Uploading a Brain
Are there any similarities between human brains and computers? Sure. Humans can perform algorithmic operations. We can add a column of numbers like a computer, though not as fast. We learn, recognize, and remember faces, and so can AI. AI, unlike me, never forgets a face.
Because of these types of similarities, some believe that once technology has further advanced, and once enough memory storage is available, uploading the brain should work. “Whole Brain Emulation” (also called “mind upload” or “brain upload”) is the idea that at some point we should be able to scan a human brain and copy it to a computer.1
The deal breaker for Whole Brain Emulation is that much of you is non-computable. This fact nixes any ability to upload your mind into a computer. For the same reason that a computer cannot be programmed to experience qualia, our ability to experience qualia cannot be uploaded to a computer. Only our algorithmic part can be uploaded. And an uploaded entity that is totally algorithmic, lacking the non-computable, would not be a person.
So don’t count on digital immortality. There are other more credible roads to eternal life.
1 Becca Caddy, “Will You Ever Be Able to Upload Your Entire Brain to a Computer?” Metro, June 5, 2019. Also see Selmer Bringsjord, “Can We Upload Ourselves to a Computer and Live Forever?,” April 9, 2020, interview by Robert J. Marks, Mind Matters News, podcast, 22:14.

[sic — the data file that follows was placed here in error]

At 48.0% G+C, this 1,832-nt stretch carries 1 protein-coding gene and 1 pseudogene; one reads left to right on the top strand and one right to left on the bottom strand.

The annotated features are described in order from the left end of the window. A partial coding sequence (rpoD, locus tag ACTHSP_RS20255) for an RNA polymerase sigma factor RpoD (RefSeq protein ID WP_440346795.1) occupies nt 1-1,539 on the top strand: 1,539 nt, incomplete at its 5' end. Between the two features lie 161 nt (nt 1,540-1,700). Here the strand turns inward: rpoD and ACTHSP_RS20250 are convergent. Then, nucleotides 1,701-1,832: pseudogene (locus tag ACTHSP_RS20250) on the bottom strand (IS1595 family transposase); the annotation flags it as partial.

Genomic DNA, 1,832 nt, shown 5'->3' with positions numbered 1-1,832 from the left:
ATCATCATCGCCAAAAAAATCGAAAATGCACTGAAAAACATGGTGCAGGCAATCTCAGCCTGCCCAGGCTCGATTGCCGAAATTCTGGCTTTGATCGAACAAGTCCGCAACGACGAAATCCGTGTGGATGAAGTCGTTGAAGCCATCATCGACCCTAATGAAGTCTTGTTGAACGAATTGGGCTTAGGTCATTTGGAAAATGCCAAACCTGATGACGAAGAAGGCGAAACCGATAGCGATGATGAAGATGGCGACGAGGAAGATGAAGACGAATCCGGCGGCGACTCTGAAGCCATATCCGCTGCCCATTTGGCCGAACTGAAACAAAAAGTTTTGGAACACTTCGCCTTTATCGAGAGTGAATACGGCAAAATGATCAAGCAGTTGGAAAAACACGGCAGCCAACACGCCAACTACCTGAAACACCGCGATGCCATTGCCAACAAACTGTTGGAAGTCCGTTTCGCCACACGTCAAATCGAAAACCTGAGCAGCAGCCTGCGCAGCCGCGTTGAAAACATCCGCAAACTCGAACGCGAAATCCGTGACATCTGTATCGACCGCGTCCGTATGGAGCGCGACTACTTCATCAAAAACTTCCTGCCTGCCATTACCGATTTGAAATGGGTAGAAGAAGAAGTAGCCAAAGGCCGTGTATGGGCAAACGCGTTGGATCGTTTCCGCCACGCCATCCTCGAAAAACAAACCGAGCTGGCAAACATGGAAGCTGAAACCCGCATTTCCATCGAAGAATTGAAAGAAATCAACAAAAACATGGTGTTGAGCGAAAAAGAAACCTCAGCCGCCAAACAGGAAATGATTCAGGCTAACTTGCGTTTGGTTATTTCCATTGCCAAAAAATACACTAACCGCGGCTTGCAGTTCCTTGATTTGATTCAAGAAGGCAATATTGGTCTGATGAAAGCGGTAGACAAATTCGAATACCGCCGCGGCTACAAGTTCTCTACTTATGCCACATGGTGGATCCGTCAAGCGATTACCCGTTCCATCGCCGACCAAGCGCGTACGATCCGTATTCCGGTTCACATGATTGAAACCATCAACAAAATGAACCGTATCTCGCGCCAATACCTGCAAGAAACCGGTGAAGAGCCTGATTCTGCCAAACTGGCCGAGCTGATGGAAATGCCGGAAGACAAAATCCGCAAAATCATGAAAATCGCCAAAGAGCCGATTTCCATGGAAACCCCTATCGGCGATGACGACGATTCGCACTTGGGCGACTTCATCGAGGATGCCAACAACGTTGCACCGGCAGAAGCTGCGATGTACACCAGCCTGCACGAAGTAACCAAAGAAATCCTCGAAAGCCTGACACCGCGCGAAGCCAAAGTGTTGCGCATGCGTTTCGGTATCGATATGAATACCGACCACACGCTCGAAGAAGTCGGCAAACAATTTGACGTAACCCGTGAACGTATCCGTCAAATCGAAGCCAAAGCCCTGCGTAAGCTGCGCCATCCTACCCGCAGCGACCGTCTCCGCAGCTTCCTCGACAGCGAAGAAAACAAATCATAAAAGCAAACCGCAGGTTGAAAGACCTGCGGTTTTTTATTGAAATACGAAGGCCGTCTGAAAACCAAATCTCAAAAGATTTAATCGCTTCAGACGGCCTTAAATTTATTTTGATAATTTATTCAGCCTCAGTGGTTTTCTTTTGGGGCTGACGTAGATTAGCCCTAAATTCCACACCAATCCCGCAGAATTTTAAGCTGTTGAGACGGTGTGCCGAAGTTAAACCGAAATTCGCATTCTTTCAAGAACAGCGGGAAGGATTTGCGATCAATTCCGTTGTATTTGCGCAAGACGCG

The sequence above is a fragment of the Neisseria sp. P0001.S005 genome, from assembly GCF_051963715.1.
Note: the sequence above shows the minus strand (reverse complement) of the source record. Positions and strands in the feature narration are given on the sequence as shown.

Here are all of the excerpts in order:
Why you are not — and cannot be — computable. A computer science prof explains in a new book that computer intelligence does not hold a candle to human intelligence. In this excerpt from his forthcoming book, Non-Computable You, Robert J. Marks shows why most human experience is not even computable.
The Software of the Gaps: An excerpt from Non-Computable You. In his just-published book, Robert J. Marks takes on claims that consciousness is emerging from AI and that we can upload our brains. He reminds us of the tale of the boy who dug through a pile of manure because he was sure that … underneath all that poop, there MUST surely be a pony!
Marks: Artificial intelligence is no more creative than a pencil. You can use a pencil — but the creativity comes from you. With AI, clever programmers can conceal that fact for a while. In this short excerpt from his new book, Non-Computable You, Robert J. Marks discusses the tricks that make you think chatbots are people.
Machines with minds? The Lovelace test vs. the Turing test. The answers computer programs give sometimes surprise me too — but they always result from their programming. When it comes to assessing creativity (and therefore consciousness and humanness), the Lovelace test is much better than the Turing test.
Machines with minds? The Lovelace test vs. the Turing test The answers computer programs give sometimes surprise me too — but they always result from their programming. When it comes to assessing creativity (and therefore consciousness and humanness), the Lovelace test is much better than the Turing test.
AI: The shadow of Frankenstein lurks in the Uncanny Valley. The fifth and final excerpt from Non-Computable You (2022), from Chapter 6, focuses on the scarier AI hype. Mary Shelley’s “Frankenstein” monster (1808) wasn’t strictly a robot. But she popularized the idea — now AI hype — of creating a human-like being in a lab.